Bulletproof Coffee is all the rage. It’s hugely popular around the world, with a cult-like following of greasy-lipped devotees.
So what’s all the fuss about? Can Bulletproof Coffee really supercharge your health?
I must admit, it has taken me a while to write this article. I love the fact that people are focusing on their health, trying something new and pushing the boundaries. I also hate “following the norm” when it comes to nutrition. I do, however, think we need to consider a number of factors before we undergo extremes with our diet. I also think you have to know the rules (of nutrition) before you start breaking them.
What is it?
Bulletproof coffee is essentially a recipe, created by a guy called Dave Asprey, a Silicon Valley entrepreneur, self-proclaimed “bio-hacker” and founder of the The Bulletproof Executive.
It is a combination of coffee, grass-fed butter and medium-chain triglyceride (MCT) oil.
This is the recipe:
· 2 cups (500 ml) of black Upgraded™ Coffee
· 2 tablespoons (30 ml) of unsalted grass-fed butter (can be up to 80 grams of butter)
· 1-2 tablespoons (30 ml) of MCT oil
· Blend until the oil emulsifies and it looks like a latte
Given this is just a recipe, Asprey has to make his money somehow, so Bulletproof can’t be made with just any old ingredients. It should be made with his (very expensive) Upgraded coffee beans and high grade MCT oil, called Brain Octane. Asprey’s main reason for not advocating using your standard coffee is that it contains something called mycotoxins (essentially mold). That is a story for another day but buying good quality, organic coffee beans should cover your bases there.
Bulletproof Coffee claims to:
· kill your appetite for up to 6 hours
· improves focus, concentration and keeps you alert
· provides clean burning energy
· no caffeine spikes and crashes
· weight loss/fat burning
Mostly, Bulletproof Coffee is recommended to replace breakfast. This means it is a way of intermittent fasting, starting after dinner and ending at lunch the next day. It is also used as part of a Ketogenic diet (a high fat, very low carb diet in which your body uses ketones for fuel). For the sake of this article, lets just focus on the aspect of replacing breakfast with Bulletproof Coffee (BPC), NOT Ketogenic diets or intermittent fasting (which I am both a fan of for certain people!).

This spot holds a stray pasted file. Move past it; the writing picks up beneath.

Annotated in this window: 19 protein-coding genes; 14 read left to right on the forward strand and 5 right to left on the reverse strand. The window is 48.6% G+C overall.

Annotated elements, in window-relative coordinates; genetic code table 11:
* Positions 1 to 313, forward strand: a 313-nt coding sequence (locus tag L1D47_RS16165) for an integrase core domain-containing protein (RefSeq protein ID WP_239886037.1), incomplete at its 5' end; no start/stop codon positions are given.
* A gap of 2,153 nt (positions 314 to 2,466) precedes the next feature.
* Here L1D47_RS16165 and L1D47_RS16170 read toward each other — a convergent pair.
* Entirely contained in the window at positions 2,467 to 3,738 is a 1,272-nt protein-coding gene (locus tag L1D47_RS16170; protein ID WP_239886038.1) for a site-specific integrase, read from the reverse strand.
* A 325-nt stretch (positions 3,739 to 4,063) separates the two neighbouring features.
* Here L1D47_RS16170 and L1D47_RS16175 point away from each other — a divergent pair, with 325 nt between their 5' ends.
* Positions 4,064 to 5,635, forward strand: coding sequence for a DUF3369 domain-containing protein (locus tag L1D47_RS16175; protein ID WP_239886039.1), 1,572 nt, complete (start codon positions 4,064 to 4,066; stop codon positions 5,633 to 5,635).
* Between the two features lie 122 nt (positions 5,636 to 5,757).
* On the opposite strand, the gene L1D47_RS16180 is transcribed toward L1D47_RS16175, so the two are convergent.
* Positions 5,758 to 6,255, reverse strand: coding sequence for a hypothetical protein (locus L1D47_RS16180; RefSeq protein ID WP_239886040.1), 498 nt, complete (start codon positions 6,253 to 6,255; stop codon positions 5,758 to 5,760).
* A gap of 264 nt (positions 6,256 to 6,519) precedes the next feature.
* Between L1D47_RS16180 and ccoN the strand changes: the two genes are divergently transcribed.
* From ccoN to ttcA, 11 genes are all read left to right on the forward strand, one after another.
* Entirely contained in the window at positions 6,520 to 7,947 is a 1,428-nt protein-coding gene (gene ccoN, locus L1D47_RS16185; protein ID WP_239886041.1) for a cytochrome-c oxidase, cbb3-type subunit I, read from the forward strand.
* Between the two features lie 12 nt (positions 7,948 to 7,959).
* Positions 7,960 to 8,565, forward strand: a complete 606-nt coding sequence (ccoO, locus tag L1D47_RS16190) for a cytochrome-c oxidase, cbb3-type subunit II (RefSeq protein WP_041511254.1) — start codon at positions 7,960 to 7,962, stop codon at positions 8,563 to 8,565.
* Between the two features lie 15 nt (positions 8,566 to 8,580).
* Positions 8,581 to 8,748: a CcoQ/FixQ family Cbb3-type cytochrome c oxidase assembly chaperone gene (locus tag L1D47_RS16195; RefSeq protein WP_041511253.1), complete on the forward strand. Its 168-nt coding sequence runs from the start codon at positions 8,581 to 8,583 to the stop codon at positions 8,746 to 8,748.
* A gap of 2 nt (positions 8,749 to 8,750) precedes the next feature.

Is a whole lot of fat in our coffee good?
I have no doubt BPC makes you feel alert, energized, increases mental clarity and kills hunger. Dietary fat is extremely satiating and caffeine clearly provides the buzz factor. I can also appreciate that adding fats to coffee may slow the absorption of caffeine into the bloodstream, providing a more sustained and even energy boost. When it comes to dumping huge amounts of fat into our daily brew for breakfast though, there are a few points to consider.
Breakfast is an opportunity to feed your body an abundance of nutrients, including vitamins, minerals, antioxidants and fibre. I am a BIG fan of veggies at breakfast! If you decide to ditch a well-balanced meal for pure fat, you could be missing out on a number of vital nutrients if you don’t make it up later in the day. What you might save in time by skipping breakfast, you may lose elsewhere by having to carefully prep and plan nutritionally adequate meals for the rest of the day! If you are doing this, awesome work!
Yes, grass fed butter contains small amounts of Vitamin A and K2, CLA and butyrate, all of which are amazing nutrients for health. I highly recommend incorporating it into a well-balanced diet. On the other hand, MCT oil is actually a highly refined and processed form of coconut oil, devoid of all nutrients. The lauric acid has been completely removed (one of the most beneficial parts of coconut oil) and you're left with just pure energy.